Thanks to the Lithuanian Government’s ambitious Energy Efficiency (EE) renovation programme, which uses ERDF financial instruments, more than 3 000 multi-apartment buildings have been renovated so far in the country, while more than 1 000 projects are in various stages of preparation.
Cold and badly isolated homes, a well-known problem in Lithuania for years, are just a bad memory for over 100 000 families who can now enjoy the new comfort level of their homes while making 50 to 70% savings on their heating bills.
“Heating bills amount to only EUR 24 per flat during the colder months and hot water and air-conditioning is nearly free of charge during the summer,” says Valius Rudys, the administrator of the multi-apartment community "Pušis". In 2019 the renovation of the building, on Kosmonautų Street in Marijampolé, the seventh-largest city in Lithuania, was named best renovation project of the year 2019 in Lithuania.
“In Lithuania, 66% of the population live in the 38 000 multi-apartments buildings, mostly built according to former Soviet technical standards. The majority of them need to be renovated,” says Valius Serbenta, Director of the Government Housing Energy Efficiency Agency (BETA) in charge of the Renovation Programme who adds:
“More than 57% of Lithuanian households are not satisfied with their homes, chiefly because of expensive heating costs and insufficient comfort level.”
Valius Serbenta, Director of the Lithuanian Housing Energy Efficiency Agency (BETA)
This Renovation Programme, which started in 2004, is part of the country’s National Energy Plan which is aligned with the European Green Deal and Renovation Wave strategies. It uses ERDF financial instruments with an aim to mobilise the finance necessary to achieve the target of renovating all multi-apartment buildings to modern energy efficiency standards by 2050. The pace of the programme is already high.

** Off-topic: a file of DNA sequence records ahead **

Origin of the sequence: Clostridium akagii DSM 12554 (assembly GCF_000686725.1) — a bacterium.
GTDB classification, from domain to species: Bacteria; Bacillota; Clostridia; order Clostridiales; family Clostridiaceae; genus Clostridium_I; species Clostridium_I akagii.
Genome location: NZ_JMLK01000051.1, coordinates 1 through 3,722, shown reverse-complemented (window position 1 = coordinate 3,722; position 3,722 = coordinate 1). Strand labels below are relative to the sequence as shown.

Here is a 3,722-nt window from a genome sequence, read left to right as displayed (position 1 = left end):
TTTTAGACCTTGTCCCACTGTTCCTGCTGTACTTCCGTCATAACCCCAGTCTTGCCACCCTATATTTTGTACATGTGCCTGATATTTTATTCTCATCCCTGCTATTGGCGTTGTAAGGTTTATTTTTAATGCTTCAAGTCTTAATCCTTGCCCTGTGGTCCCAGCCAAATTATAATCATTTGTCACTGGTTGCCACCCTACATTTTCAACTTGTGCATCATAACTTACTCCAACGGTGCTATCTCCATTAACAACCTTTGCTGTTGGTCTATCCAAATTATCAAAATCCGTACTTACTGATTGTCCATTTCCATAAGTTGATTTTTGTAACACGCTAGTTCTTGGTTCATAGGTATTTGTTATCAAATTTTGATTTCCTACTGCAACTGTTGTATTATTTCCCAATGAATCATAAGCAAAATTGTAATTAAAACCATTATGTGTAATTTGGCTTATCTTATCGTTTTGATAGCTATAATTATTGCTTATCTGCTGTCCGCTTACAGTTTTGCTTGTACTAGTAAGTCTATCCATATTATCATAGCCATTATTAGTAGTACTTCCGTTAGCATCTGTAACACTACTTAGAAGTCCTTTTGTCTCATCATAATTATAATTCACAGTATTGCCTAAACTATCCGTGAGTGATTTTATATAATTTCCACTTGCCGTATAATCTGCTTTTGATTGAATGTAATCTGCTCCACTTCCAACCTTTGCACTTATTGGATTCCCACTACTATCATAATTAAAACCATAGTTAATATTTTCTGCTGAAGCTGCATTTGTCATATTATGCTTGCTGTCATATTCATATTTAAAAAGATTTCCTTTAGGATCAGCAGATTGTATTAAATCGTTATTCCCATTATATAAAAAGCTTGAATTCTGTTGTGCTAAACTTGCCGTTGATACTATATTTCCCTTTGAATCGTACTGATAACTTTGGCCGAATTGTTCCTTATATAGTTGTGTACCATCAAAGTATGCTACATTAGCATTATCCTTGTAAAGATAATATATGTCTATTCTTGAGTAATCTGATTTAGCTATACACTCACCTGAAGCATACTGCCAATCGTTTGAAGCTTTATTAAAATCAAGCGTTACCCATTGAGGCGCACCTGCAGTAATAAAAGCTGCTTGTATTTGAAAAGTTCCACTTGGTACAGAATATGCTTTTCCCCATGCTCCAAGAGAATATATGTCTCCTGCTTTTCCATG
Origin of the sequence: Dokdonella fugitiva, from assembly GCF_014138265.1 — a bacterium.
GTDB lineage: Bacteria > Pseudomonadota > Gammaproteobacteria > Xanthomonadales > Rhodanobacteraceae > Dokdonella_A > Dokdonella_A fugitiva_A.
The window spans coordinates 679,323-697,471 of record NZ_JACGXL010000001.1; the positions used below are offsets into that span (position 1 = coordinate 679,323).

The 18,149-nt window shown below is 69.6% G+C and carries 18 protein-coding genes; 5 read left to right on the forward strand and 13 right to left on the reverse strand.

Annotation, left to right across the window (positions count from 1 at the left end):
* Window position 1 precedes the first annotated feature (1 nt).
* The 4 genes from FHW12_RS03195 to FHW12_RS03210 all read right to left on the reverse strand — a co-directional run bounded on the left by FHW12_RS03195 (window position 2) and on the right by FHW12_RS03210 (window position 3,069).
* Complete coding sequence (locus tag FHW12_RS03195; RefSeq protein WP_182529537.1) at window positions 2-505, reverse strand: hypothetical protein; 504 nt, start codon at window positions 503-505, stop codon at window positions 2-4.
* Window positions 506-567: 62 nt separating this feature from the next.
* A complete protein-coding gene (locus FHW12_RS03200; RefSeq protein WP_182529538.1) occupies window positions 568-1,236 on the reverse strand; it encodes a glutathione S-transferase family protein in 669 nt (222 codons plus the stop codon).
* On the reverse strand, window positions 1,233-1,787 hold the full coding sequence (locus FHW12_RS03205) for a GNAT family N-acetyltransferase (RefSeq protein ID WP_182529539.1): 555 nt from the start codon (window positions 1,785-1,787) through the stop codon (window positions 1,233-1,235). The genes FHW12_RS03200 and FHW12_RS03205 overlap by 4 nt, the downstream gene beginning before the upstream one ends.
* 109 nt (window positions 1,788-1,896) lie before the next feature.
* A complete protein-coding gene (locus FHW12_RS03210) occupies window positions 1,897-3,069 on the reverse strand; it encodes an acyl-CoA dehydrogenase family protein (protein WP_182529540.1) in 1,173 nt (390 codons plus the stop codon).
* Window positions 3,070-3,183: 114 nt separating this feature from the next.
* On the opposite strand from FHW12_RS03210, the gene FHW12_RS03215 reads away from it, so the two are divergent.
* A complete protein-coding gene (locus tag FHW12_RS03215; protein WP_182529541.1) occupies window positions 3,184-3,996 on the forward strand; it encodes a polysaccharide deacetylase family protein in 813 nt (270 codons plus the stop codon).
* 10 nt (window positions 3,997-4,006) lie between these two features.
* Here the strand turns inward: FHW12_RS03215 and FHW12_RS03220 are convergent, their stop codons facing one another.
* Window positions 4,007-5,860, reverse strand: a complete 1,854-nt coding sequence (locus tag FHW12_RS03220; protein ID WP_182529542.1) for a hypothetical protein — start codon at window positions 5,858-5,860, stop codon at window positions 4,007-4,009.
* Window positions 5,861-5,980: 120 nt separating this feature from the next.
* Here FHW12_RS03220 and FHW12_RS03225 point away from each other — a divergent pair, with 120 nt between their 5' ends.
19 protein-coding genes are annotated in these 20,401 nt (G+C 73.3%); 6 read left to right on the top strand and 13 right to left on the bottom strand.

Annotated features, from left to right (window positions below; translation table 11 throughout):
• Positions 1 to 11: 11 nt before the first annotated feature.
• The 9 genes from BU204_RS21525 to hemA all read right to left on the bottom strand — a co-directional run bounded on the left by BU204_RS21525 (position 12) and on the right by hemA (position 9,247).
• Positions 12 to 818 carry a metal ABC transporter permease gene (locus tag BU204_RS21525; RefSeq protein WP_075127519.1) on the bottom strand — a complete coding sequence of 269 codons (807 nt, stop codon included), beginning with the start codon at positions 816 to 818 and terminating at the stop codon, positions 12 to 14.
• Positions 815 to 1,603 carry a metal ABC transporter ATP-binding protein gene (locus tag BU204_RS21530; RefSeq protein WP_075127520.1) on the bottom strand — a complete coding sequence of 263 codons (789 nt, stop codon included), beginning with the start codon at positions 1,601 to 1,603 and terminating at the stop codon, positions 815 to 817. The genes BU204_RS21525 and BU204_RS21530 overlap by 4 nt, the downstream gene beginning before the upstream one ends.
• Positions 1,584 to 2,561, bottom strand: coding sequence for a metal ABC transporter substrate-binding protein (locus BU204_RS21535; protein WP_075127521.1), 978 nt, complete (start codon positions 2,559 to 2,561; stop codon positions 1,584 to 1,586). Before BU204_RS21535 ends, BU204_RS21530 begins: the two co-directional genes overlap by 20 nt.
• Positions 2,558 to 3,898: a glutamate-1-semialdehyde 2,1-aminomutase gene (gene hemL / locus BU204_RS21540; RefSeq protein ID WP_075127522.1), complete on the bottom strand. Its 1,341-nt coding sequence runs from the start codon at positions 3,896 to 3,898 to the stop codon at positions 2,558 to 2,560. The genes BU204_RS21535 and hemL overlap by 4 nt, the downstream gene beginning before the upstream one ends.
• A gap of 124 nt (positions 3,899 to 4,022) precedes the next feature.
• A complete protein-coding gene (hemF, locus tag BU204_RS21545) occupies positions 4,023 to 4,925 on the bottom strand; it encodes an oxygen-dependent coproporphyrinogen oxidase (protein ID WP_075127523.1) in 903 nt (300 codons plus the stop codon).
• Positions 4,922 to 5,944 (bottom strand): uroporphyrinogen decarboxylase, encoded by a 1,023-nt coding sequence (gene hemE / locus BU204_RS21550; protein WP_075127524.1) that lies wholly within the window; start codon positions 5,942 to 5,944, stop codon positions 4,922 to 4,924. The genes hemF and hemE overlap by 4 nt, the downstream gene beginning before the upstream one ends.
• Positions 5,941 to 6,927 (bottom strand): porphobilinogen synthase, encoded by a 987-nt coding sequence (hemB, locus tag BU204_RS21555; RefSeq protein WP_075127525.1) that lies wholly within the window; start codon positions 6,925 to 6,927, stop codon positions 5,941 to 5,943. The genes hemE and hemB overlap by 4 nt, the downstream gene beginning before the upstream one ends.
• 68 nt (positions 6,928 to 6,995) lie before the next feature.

Currently, roughly 500 multi-apartment buildings are renovated each year. This is expected to accelerate significantly in the future so that more than 1 000 buildings per annum are renovated during the period of 2031-2040. After the renovation, their energy efficiency should increase by more than 60% on average and CO2 emissions should decrease by more than 80%.
According to the latest public opinion poll organised in 2020, 79% of residents now support the renovation of multi-apartment buildings and would renovate their apartment building in appropriate circumstances while 82% of residents would be more likely to renovate their flats in an energy efficiency improvement programme approved and implemented by their municipality.
By word of mouth
For a long time, residents were afraid that renovation might be a long and complicated process. In 2011, a survey showed that 5.4% of residents in large cities believed in the renovation breakthrough while 93% were sceptical about the processes. Concerns included how much home owners would personally pay for a renovation and if it would be affordable. Today, however, the situation has changed dramatically as successful projects are delivered, “people see success stories and word of mouth does its work,” notes Serbenta.
A single contact
The 54 apartment building at Kosmonautų St. 2 built in 1993 is not among the oldest residential buildings in the city. However, even buildings of this age require maintenance and repair. Residents had already had to repair the roof, and maintain and repair pipelines and staircases. “Working on bits and pieces emptied our pockets and the results were short-lived, so we decided to answer the call so that our building undergoes a comprehensive renovation process”, says one of the residents.